George Klippel: But others like to bring it down as far as possible, and they roll the dice sometimes depending on where they’re at. So, I think we’re there in terms of that technology, and also with 5g technology, we’ve done some testing with 5g. We just did … or, you’re getting to that, right? So I don’t want to overshoot.

 

Tom Butts: Yeah.

 

George Klippel: Yeah, hold on, I’ll hold that. But I think for the reliability, talking about satellite or microwave, I think we’re definitely there, and can beat or replace at this standpoint.

 

Chris Crump: I kind of think that microwave is just another tool for the toolbox, especially if you’re in a big, crowded stadium, where you’ve got 80,000 people using cell phones, you can’t really expect that your cellular bonded device is going to work perfectly every time, whereas microwave, actually, is probably a better solution for wireless cameras inside of a stadium, doing scoreboard stuff, or … [crosstalk 00:35:30]. Yeah, so I don’t think it’s that we’ve achieved something better than them.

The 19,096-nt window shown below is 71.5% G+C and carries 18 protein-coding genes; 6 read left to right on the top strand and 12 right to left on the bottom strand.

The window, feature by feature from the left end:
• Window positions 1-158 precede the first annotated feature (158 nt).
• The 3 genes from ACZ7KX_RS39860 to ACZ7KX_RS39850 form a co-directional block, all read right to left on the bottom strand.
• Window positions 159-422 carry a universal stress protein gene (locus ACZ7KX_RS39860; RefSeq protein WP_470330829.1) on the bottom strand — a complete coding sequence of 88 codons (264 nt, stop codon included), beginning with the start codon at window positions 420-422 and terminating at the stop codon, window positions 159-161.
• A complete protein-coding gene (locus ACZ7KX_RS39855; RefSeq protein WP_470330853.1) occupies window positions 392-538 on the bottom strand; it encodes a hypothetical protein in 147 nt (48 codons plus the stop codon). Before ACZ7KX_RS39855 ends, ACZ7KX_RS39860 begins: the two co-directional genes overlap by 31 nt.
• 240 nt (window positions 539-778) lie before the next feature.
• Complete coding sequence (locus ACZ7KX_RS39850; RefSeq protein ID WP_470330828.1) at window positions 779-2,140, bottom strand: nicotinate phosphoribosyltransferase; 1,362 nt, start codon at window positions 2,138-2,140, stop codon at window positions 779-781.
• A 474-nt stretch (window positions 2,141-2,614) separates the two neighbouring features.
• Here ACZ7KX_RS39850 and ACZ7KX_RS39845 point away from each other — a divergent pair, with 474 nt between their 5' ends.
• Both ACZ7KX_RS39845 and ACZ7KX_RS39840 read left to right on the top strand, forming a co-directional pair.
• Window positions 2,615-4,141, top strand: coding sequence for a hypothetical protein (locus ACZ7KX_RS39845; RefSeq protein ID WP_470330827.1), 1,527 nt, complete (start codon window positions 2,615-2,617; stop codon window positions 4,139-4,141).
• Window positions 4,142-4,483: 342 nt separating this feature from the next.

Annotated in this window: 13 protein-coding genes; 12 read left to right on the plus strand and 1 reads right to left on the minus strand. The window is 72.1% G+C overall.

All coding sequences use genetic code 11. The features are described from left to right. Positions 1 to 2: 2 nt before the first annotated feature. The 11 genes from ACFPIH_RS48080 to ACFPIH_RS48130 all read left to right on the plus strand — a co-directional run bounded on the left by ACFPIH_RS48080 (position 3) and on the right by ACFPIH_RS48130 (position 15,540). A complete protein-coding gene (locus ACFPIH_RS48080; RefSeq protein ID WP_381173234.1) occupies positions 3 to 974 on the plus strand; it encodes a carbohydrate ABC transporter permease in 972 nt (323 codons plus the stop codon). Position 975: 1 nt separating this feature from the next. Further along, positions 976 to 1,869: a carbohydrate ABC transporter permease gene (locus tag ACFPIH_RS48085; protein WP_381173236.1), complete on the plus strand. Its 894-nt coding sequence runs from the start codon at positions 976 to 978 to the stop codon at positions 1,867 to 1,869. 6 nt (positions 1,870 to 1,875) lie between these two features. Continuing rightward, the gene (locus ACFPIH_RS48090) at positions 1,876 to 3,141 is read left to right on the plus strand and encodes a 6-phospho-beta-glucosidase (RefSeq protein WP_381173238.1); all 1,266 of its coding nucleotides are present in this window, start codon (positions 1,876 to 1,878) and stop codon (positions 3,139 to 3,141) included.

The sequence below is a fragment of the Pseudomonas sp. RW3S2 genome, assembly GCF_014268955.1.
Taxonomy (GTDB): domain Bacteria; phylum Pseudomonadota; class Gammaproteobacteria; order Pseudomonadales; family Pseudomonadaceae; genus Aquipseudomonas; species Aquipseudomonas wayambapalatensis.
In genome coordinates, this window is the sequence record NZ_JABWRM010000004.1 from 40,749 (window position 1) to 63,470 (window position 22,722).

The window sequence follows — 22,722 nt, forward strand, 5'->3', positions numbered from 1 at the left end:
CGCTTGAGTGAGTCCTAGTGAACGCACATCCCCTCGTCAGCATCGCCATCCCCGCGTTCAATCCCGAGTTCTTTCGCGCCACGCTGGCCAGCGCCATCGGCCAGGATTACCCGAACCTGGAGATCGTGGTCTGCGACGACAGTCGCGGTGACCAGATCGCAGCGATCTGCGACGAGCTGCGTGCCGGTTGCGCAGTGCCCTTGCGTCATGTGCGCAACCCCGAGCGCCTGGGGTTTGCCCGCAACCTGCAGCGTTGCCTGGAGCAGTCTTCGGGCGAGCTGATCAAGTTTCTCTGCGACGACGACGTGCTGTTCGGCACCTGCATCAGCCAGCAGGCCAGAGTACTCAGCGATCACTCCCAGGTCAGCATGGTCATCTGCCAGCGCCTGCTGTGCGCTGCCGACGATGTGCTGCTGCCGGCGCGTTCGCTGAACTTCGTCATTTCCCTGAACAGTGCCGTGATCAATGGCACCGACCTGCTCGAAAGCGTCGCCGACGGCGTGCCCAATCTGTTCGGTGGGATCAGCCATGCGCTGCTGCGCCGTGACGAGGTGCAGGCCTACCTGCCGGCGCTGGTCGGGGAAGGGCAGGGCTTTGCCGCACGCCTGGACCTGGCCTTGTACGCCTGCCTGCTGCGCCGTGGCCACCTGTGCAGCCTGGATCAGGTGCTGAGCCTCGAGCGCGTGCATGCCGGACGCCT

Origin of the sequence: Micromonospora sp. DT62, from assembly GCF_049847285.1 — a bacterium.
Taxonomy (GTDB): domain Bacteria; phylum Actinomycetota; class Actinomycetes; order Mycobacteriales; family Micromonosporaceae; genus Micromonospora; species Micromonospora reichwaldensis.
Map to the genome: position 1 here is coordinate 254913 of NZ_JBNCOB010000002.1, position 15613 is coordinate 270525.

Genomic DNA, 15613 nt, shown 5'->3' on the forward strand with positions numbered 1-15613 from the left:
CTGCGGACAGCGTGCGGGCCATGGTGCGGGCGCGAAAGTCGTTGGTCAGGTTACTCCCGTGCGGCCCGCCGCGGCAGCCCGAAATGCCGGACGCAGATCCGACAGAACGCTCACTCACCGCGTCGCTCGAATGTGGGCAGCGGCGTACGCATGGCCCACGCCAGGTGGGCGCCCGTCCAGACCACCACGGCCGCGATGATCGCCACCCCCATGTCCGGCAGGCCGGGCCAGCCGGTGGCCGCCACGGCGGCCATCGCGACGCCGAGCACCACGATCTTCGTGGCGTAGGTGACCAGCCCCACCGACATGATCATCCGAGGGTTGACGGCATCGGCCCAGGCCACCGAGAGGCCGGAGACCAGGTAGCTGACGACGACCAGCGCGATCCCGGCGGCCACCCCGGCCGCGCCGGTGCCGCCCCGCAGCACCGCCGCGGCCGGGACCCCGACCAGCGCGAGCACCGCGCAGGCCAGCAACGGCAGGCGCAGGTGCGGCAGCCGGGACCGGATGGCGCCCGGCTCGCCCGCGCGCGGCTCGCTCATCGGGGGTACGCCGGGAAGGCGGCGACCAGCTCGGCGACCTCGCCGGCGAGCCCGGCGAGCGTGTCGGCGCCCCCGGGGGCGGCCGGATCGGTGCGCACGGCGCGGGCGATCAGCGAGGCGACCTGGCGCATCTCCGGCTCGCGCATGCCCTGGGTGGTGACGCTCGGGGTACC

Chris Crump: I mean, cellular has, or IP codecs have their place. You get to places that you can’t get with microwave, so now I can Sky Utaya broadcasting from Time Square back to Rome, I can’t necessarily do that with microwave.

 

George Klippel: So far.

 

Jim Jachetta: To dovetail what Chris just said, we obviously are big on bonded cellular, but you bring up a great point, that inside a stadium, if somebody was using a bonded IP or cellular product, one second delay, and you’re singing the national anthem, I think that’s going to be ridiculous, to the PA system and the screen. So, VidOvation being an integrator, reseller, we have some microwave solutions from another partner called AV On Air, and the latency is sub-frame, so the millisecond.

 

Jim Jachetta: So, we have that mix, and a lot of applications that we do, some of our customers like a game [inaudible] might use the microwave to get from the field to the truck, and then cellular, and then there’s a production switcher in the truck, then a single cellular or bonded IP product is used to get the produced show out of the venue.